I have been assured by my Aunt Theresa that it is not just family lore that her father (my grandfather) Tomaso Di Camillo arrived in Niagara Falls, New York on Thanksgiving Day in 1898. It was the end of his journey from the Italian Abruzzi hill town of Villamagana. It seems that dates, feast days, and omens had deep meaning to my grandfather who was, by all accounts, a deeply spiritual man and the founder of our family bakery. The concept of a meal of thanksgiving appealed to him. Its significance was confirmed for him by his arrival on this quintessential America holiday.
My father’s family embraced Thanksgiving Day as if they themselves had invented it. The bakery they ran became, on this day, their private kitchen. Our Scaletta “curly” Italian breads, and Biscotti Di Prato were baked early in the day and then put aside. The bakery ovens, still hot from baking our daily fare, were now in the service of the Di Camillo family’s personal Thanksgiving dinner.
The preparations eventually involved nearly every woman in the family. The men were put into service to load the ovens. What remains most vivid for those of us lucky enough to have been present at these wonderful feasts is the memory, not of the traditional Thanksgiving Day turkey, but a roasted piglet! As the years passed, capons, and then finally turkeys themselves did eventually join the Di Camillo family Thanksgiving menu. However, the main event was always a roasted piglet that our grandfather, grandmother, and their descendants lovingly prepared, and then conveniently roasted in our bakery ovens! Our parents, aunts, and uncles have regaled us with stories of our grandfather even brushing the teeth of the piglet!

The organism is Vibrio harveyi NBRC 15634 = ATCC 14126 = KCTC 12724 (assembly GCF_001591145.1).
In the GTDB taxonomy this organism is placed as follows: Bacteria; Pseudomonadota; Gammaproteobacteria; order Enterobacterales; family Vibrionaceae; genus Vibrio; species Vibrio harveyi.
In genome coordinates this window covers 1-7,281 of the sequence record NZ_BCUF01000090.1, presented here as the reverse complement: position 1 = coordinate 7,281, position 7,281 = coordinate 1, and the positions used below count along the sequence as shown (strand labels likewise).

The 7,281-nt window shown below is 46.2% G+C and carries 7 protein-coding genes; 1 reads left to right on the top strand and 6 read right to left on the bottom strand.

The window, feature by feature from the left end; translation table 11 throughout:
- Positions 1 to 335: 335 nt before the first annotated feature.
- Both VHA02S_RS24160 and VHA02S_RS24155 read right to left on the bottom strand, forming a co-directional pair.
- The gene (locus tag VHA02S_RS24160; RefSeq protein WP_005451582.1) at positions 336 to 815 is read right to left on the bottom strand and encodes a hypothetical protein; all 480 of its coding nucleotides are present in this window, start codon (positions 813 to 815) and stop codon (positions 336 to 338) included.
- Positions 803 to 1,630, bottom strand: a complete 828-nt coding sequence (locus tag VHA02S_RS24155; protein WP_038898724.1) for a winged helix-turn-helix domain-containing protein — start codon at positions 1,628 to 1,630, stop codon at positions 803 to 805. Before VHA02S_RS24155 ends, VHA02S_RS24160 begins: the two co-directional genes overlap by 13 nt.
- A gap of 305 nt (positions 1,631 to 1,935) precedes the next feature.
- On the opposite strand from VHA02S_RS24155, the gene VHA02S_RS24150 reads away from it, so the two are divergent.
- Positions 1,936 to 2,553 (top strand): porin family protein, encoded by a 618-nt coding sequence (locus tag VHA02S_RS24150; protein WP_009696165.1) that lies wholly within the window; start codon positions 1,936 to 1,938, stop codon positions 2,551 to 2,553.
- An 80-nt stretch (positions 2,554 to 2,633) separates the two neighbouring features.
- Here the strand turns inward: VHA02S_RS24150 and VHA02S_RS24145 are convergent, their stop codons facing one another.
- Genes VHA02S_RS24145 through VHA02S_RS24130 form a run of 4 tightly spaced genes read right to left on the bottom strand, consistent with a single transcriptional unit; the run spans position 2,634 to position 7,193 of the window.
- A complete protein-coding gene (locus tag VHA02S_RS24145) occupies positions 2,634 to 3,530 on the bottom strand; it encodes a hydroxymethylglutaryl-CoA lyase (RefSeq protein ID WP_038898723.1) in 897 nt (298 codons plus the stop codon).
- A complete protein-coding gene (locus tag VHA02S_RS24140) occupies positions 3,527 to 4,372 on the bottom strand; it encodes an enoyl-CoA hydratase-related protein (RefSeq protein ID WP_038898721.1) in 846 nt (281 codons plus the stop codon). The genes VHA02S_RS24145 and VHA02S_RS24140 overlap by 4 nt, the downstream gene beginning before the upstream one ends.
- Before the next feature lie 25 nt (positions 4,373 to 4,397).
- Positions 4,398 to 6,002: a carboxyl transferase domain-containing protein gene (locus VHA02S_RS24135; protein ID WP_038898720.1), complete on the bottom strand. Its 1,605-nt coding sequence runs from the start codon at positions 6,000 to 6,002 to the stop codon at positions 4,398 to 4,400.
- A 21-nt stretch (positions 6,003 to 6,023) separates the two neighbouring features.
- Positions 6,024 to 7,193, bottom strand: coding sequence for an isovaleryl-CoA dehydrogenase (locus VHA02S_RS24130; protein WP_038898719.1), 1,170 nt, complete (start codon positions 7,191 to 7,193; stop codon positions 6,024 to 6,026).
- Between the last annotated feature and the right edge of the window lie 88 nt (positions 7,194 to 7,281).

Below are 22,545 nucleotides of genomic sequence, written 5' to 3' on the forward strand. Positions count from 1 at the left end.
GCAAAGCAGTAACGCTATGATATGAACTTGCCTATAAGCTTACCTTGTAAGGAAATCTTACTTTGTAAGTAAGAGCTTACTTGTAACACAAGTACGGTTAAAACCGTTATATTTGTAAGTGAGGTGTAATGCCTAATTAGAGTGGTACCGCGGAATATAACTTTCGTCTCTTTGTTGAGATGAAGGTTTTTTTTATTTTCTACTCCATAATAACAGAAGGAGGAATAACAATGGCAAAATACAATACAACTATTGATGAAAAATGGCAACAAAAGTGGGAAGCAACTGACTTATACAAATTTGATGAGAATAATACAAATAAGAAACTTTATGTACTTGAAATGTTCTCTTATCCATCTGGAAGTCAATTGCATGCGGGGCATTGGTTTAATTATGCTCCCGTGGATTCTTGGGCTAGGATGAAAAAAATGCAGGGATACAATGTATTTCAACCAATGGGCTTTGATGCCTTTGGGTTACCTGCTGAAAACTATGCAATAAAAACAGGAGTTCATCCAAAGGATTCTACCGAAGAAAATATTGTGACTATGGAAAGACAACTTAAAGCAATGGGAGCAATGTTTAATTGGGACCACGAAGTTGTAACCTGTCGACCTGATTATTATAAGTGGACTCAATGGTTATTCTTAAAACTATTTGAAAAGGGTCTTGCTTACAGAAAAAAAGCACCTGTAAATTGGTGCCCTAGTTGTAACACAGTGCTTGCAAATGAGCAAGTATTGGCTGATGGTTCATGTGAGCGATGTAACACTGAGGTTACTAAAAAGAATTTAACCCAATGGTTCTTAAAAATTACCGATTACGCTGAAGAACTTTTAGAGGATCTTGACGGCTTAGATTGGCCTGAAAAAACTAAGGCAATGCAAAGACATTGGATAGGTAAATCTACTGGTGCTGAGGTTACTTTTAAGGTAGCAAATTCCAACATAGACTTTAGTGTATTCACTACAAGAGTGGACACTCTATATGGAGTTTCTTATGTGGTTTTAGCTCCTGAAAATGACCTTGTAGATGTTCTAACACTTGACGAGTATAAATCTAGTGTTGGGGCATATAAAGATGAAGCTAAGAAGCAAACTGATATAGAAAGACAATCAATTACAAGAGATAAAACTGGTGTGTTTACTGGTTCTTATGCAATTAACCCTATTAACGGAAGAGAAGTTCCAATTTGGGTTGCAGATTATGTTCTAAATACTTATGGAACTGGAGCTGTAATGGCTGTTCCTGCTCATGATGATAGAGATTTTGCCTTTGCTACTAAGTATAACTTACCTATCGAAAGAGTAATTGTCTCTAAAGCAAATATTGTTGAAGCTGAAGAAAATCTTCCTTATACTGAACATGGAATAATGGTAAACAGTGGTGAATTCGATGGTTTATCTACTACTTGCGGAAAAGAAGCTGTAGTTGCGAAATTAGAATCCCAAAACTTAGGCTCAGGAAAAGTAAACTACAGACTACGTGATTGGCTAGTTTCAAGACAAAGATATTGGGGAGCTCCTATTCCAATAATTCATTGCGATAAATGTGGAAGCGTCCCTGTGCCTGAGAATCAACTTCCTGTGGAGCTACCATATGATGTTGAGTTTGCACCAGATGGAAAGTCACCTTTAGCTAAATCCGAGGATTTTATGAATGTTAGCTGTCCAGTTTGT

This very Di Camillo interpretation of Thanksgiving Day did, in short order, incorporate one dish of the traditional American meal: bread-stuffing. Although it never actually “stuffed” the cavity of the piglet, it was always served separately as a baked, crusty, savory side-dish-- very nearly a bread pudding. Certainly the bakeries day-old Italian Scaletta bread played a part in our families embrace of bread-stuffing. Our Scaletta “curly” Italian Breads were always seen as something precious, and day-old bread was always recycled: either ground for bread crumbs or sliced and toasted and buttered for our Biscotti Di Camillo (“Italian crisp-bread”). Our grandparents were very practical-- yet extravagant—people, and bread-stuffing became an early and central component of their Thanksgiving Day meal.
And as children, we were more interested in this delicious, crusty, savory baked bread-stuffing than in the actual meat course it accompanied!
For years we have offered in our retail stores our twice-cut and twice-baked Scaletta “curly” Italian bread for this essential Thanksgiving course. We know of no better beginning for the preparation of bread-stuffing than our Scaletta “curly” Bread twice-cut and twice-baked.
Our crusty sesame-studded breads make a hearty base for any bread stuffing recipe, and we are happy to share our family bread stuffing recipe with you as well as offer you the opportunity to purchase our bread no matter where you are on Thanksgiving Day, or throughout the year.